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Bus operator intimidation in South Africa unpacked

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Bus operator intimidation can be addressed

Johan Pienaar, the manager of Vaal Maseru Bus Service, says bus operator intimidation is still a major problem in South Africa.

“One of the biggest reasons for the intimidation is the over-trading of transport routes,” he says.

He says bus operator intimidation takes place in many forms in South Africa and includes the physical intimidation of operators, drivers and passengers.

Pienaar spent weeks phoning SABOA members to understand the issue better.

Below are some of his findings, which describe the different types of intimidation tactics employed and provides some ideas on how the problem can be addressed.

As we’ve seen recently with Uber, the main culprits of small bus operator intimidation come from the various taxi operators.

“Taxi operators use intimidation to force small bus operators not to tender/serve “corporate clients” or to withdraw from commercial contracts,” he says.

“It is also done to stop bus operators from picking up passengers from certain areas for private hires/specials, at least not before a fee is paid to a taxi association.”

SABOA members told Pienaar that much intimidation occurs at pick-up and drop-off points in townships when passengers are collected or delivered, or when they schedule long-distance services.

“There is further intimidation to operate duplicate services within the framework of approved timetables,” he explains.

The intimidation occurs equally on scheduled inter-city services as interprovincial ones.

“Bus operators are told they cannot enter into a contract with an existing client in another city or region while existing commercial contracts are forcibly stopped and taken over by taxis.”

Pienaar says taxi associations believe their areas of operation belong exclusively to them.

“If one bus departs from point A to point B, then it will not be allowed to load bus 2 and 3 from point A to point B. Passengers are forced to wait for taxis to do this shuttle – with increased tariffs.”

There are also illegal bus operators who provide a service without the required permits because they “share the market” or “buy” the loading time from taxis.

Bus passengers are subjected to physical intimidation, are forcefully removed from buses and are assaulted.

“There is no freedom of choice or freedom of association. Passengers are forced and intimidated to make use of transport modes against their will. Taxi fares are usually more expensive, with bus passengers forced to pay the higher prices.”

Pienaar says organised transport sometimes make use of special tariffs and loyalty initiatives. But when passengers do not have freedom of choice, this advantage cannot be utilised.

He is also wary of driver fatigue among taxi drivers.

“The utilisation of 14-seater taxi’s on long-distance routes of 400km and more – with one driver – does not always make for an efficient, safe mode of transport,” he warns.

Pienaar says entrepreneurs from designated groups, through hard work and dedication, are trying to establish and grow their businesses. Many of them come from the taxi industry but want to formalise and become more organised.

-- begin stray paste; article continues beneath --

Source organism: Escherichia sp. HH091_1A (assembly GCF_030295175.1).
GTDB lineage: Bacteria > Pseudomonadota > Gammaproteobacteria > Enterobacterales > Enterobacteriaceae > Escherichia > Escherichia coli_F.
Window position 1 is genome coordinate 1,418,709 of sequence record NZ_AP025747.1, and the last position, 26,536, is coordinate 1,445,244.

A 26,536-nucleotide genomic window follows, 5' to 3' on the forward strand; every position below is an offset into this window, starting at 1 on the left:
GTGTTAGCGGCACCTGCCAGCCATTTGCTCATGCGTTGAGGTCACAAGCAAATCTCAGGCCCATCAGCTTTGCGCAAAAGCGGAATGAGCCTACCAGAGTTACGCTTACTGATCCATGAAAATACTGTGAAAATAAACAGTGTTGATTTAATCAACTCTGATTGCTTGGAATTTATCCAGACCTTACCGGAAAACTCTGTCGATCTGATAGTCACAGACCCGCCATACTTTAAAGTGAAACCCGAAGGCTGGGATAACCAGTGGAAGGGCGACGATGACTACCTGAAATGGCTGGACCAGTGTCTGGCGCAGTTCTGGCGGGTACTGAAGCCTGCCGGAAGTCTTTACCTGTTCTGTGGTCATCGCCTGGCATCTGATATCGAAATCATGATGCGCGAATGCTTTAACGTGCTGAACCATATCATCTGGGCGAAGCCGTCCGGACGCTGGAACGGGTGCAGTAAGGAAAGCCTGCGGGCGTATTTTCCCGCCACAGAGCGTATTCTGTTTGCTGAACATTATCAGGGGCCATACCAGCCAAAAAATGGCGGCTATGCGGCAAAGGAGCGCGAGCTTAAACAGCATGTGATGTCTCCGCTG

But, as a result of intimidation, smaller long-distance operators with two to five buses simply stop their operations.

“Some bus operators are intimidated into agreements with taxi associations to reduce their fleets. They promise not to buy additional buses so as to merely survive and not expand their bus operations,” Pienaar explains.

Larger companies with commercial bus contracts sometimes stop their bus operations in certain areas and retrench staff, as the risk to life and equipment is too great.

While it is not possible for local SAPS branches to enforce the law in all the areas they are deployed in, the country requires concerted law enforcement that does not merely pay lip service to the bus industry. Bribery and personal involvement in these matters do not help the situation.

Pienaar’s recommendations to stop bus operator intimidation:

  • SAPS members that are directly or indirectly involved in taxi businesses must be disciplined
  • An elite, special task force that is independent and which reports to a higher authority, must be created to enforce the law and arrest intimidators
  • This task force must also concentrate on corrupt police officials and law enforcers
  • The government must progressively formalise and assist taxi operators form co-ops to create stronger capital units that can enter the bus market
  • Ranks and informal loading points must be monitored. Only vehicles with a valid permit/operating license should be allowed to enter the rank and load passengers
  • Political will is needed to restore freedom of choice for passengers
  • Fair competition must be based on service delivery and the restructure of law enforcement agencies
  • PRE and the CBRTA should effectively and efficiently regulate the market.
  • The over-trading of routes must be monitored

“It will never be to the advantage of the travelling public that a transport monopoly exists, regardless of mode. Rather, these two modes of transport must complement each other, with each mode utilised for the purpose it serves best,” he concludes

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